Naomi* was only four when her life was transformed. A fall led to a
blood clot and then respiratory failure. Her dependence on a
tracheostomy and catheter led to her being transferred to a
hospital far from home which made it difficult for her parents to
visit. Eventually, they came to the painful decision that they
could no longer care for her.
Naomi spent three and a half years in hospital before she was
fostered by Kate*, a nurse and member of the girl’s care team.
Inhabiting a world of hi-tech medicine and deprived of the company
of other children, Naomi had become depressed. Kate was approved as
a Barnardo’s short-break foster carer, as this was the quickest way
for Naomi to leave hospital.
Gradually Kate’s home was adapted. A care package for Naomi
involved two people providing 24-hour care and the day eventually
arrived when Kate and Naomi could live together permanently.
Naomi is now 12, goes to secondary school, attends a youth club and
is learning to make her own friends. She still uses a wheelchair,
needs oxygen 24 hours a day and ventilation at night, but none of
this has stopped her from riding a horse or abseiling with other
young people. Naomi’s story is told in a new Barnardo’s
publication, Breathing Space: Community Support for Children on
Those familiar with Maureen Oswin’s work, such as The Empty
Hours,1 will recall her accounts of children in
long-stay hospitals, condemned to a life of clinical care in which
creativity, spontaneity and exuberance were destroyed. Oswin’s work
vividly illustrates how human love, respect, stimulation and the
feeling of being valued are medicines as potent as basic physical
care. Now, with the wisdom of hindsight, we can only ask how, in
our lifetime, we allowed the situations she describes to happen.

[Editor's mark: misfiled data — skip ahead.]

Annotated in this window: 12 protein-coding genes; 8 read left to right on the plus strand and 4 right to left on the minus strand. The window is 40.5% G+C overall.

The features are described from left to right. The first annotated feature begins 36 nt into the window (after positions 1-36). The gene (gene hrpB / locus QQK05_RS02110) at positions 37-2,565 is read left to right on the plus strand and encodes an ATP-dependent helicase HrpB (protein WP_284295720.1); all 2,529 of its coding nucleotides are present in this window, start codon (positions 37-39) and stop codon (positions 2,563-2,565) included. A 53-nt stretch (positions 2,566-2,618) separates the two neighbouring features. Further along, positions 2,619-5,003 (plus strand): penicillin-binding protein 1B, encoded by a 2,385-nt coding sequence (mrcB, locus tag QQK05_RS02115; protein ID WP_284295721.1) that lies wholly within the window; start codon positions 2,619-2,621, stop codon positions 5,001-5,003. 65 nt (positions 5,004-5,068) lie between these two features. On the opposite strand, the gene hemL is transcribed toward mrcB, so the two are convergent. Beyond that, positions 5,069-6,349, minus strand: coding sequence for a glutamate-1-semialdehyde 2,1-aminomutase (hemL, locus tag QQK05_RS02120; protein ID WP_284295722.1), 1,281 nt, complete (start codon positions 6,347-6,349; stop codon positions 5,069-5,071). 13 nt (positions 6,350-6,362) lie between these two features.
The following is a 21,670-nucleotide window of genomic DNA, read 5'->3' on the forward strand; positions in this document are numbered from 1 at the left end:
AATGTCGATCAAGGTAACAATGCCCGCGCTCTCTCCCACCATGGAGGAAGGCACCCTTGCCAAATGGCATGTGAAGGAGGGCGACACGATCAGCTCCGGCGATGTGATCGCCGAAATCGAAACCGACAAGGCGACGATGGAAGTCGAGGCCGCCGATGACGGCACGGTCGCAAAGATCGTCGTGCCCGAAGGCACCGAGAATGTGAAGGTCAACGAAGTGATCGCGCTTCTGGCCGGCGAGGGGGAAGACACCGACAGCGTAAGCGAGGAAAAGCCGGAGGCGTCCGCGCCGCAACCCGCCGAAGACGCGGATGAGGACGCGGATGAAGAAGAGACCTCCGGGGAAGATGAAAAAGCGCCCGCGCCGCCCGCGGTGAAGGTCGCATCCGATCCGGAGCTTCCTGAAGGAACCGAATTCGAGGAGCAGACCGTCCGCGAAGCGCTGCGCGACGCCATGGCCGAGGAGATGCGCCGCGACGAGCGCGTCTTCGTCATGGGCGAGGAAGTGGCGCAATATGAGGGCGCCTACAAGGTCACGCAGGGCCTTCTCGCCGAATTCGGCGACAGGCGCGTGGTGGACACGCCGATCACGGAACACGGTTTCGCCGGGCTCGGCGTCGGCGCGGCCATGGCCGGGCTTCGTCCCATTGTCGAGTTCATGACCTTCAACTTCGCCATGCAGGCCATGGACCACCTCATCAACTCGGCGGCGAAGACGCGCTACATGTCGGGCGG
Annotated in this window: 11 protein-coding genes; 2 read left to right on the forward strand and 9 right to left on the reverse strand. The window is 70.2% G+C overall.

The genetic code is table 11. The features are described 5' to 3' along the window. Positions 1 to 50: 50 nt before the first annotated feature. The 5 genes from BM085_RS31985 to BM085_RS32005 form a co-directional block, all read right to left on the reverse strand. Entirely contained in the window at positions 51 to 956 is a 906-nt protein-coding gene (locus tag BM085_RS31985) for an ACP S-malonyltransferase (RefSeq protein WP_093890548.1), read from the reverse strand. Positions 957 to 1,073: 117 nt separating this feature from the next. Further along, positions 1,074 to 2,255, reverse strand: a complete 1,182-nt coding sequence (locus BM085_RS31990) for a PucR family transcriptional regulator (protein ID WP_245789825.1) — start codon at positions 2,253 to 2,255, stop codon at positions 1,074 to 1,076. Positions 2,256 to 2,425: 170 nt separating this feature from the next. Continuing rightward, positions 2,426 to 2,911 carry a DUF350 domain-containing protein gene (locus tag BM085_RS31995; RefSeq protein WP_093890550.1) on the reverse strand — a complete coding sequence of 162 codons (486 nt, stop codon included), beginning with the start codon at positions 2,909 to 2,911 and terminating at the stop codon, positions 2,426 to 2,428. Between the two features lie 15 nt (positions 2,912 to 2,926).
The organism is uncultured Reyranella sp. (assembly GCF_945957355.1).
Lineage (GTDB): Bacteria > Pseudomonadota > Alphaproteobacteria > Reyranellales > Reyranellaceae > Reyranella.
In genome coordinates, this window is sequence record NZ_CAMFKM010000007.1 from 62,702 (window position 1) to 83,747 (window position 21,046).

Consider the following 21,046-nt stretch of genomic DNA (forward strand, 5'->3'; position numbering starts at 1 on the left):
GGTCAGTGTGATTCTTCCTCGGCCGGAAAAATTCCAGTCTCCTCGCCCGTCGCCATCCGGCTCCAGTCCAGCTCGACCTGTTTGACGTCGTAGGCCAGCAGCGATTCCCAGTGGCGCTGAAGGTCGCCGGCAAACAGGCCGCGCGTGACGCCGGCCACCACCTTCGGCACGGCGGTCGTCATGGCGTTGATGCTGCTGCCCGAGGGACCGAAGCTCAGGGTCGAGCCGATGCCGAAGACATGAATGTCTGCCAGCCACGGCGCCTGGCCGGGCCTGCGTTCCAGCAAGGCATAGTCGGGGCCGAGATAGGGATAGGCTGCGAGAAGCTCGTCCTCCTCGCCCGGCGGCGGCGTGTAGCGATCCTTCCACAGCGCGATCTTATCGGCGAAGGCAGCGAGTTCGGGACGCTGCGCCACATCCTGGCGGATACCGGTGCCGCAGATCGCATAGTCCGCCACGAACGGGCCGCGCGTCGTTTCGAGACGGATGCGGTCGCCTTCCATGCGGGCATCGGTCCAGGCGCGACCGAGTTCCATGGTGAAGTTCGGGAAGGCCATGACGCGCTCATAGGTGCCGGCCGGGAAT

Children on long-term ventilation, or dependent on other technology
represent, a group for whom this question still applies.
Although most children on long-term ventilation are eventually
cared for at home, with support from specialist resources (such as
Great Ormond Street’s transitional care unit), many spend a long
time in hospital because home care provision is patchy. In a study
of 18 children and young people, 15 had spent between two and six
years in hospital.2 Of the remaining three, one was
still in hospital after three years awaiting a foster care
In 1997, the UK Paediatric Long-Term Ventilation Working Party
initiated a national database to register the number of children
needing assisted ventilation. From the information received, they
found that 136 under-16s were registered as needing long-term
ventilation. This figure rose to 241 in 2000 and is expected to
grow as more infants and children survive prematurity, accidents
and genetic conditions.
For Naomi’s parents, the strains of commuting to a distant hospital
led to the breakdown of the relationship with their daughter. But
even those who stay together face huge problems. Housing
adaptations take a long time to be agreed and funded. Necessary
adaptations to bathing facilities and wheelchair access are often
hampered by bureaucracy. Care packages agreed by health and social
services can take years to resolve and then there is sometimes a
further wait while suitable people are recruited and trained.
It might be argued that the ability of local services to respond to
care packages from specialised units, in acceptable time frames,
will be a touchstone against which the green paper, Every Child
Matters, will be judged. One tangible way to show that the
changes to children’s services are working will be the speed at
which such children can be discharged from hospital and into family
Children on long-term ventilation are entitled to a childhood free
from hi-tech hospital wards and to what the USsociologist Robert
Perske describes as “the dignity of risk”.
* Names have been changed
Chris Hanvey is Barnardo’s UK director of operations.
Breathing Space: Community Support for Children on Long-term
Ventilation, from Barnardo’s, tel 01268 520224.
1 Maureen Oswin, The Empty Hours, Allen Lane,
2 J Noyes, “Enabling young ‘ventilator-dependent’ people
to express their views and experiences of their care in hospital”,
Journal of Advanced Nursing, 31 (5): 1206-15